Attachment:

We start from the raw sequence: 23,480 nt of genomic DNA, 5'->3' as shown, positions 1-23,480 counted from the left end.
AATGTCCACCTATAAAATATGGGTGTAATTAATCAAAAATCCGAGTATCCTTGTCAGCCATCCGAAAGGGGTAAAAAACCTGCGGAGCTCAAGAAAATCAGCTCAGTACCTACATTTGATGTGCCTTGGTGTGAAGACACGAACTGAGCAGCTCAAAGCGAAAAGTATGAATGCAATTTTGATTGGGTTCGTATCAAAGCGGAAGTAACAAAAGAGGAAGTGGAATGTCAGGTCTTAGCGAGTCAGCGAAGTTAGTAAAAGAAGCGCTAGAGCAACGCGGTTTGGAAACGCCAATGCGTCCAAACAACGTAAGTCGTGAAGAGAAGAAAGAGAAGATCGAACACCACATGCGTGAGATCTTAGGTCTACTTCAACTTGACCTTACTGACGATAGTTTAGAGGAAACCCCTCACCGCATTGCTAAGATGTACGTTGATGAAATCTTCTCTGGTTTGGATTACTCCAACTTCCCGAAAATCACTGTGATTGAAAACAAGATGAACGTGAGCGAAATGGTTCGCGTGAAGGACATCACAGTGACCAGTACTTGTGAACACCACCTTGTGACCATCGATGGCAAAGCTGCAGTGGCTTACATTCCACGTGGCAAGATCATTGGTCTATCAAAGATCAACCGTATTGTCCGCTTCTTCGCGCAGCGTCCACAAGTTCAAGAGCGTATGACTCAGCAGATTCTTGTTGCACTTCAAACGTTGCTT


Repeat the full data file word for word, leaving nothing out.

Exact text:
We start from the raw sequence: 23,480 nt of genomic DNA, 5'->3' as shown, positions 1-23,480 counted from the left end.
AATGTCCACCTATAAAATATGGGTGTAATTAATCAAAAATCCGAGTATCCTTGTCAGCCATCCGAAAGGGGTAAAAAACCTGCGGAGCTCAAGAAAATCAGCTCAGTACCTACATTTGATGTGCCTTGGTGTGAAGACACGAACTGAGCAGCTCAAAGCGAAAAGTATGAATGCAATTTTGATTGGGTTCGTATCAAAGCGGAAGTAACAAAAGAGGAAGTGGAATGTCAGGTCTTAGCGAGTCAGCGAAGTTAGTAAAAGAAGCGCTAGAGCAACGCGGTTTGGAAACGCCAATGCGTCCAAACAACGTAAGTCGTGAAGAGAAGAAAGAGAAGATCGAACACCACATGCGTGAGATCTTAGGTCTACTTCAACTTGACCTTACTGACGATAGTTTAGAGGAAACCCCTCACCGCATTGCTAAGATGTACGTTGATGAAATCTTCTCTGGTTTGGATTACTCCAACTTCCCGAAAATCACTGTGATTGAAAACAAGATGAACGTGAGCGAAATGGTTCGCGTGAAGGACATCACAGTGACCAGTACTTGTGAACACCACCTTGTGACCATCGATGGCAAAGCTGCAGTGGCTTACATTCCACGTGGCAAGATCATTGGTCTATCAAAGATCAACCGTATTGTCCGCTTCTTCGCGCAGCGTCCACAAGTTCAAGAGCGTATGACTCAGCAGATTCTTGTTGCACTTCAAACGTTGCTT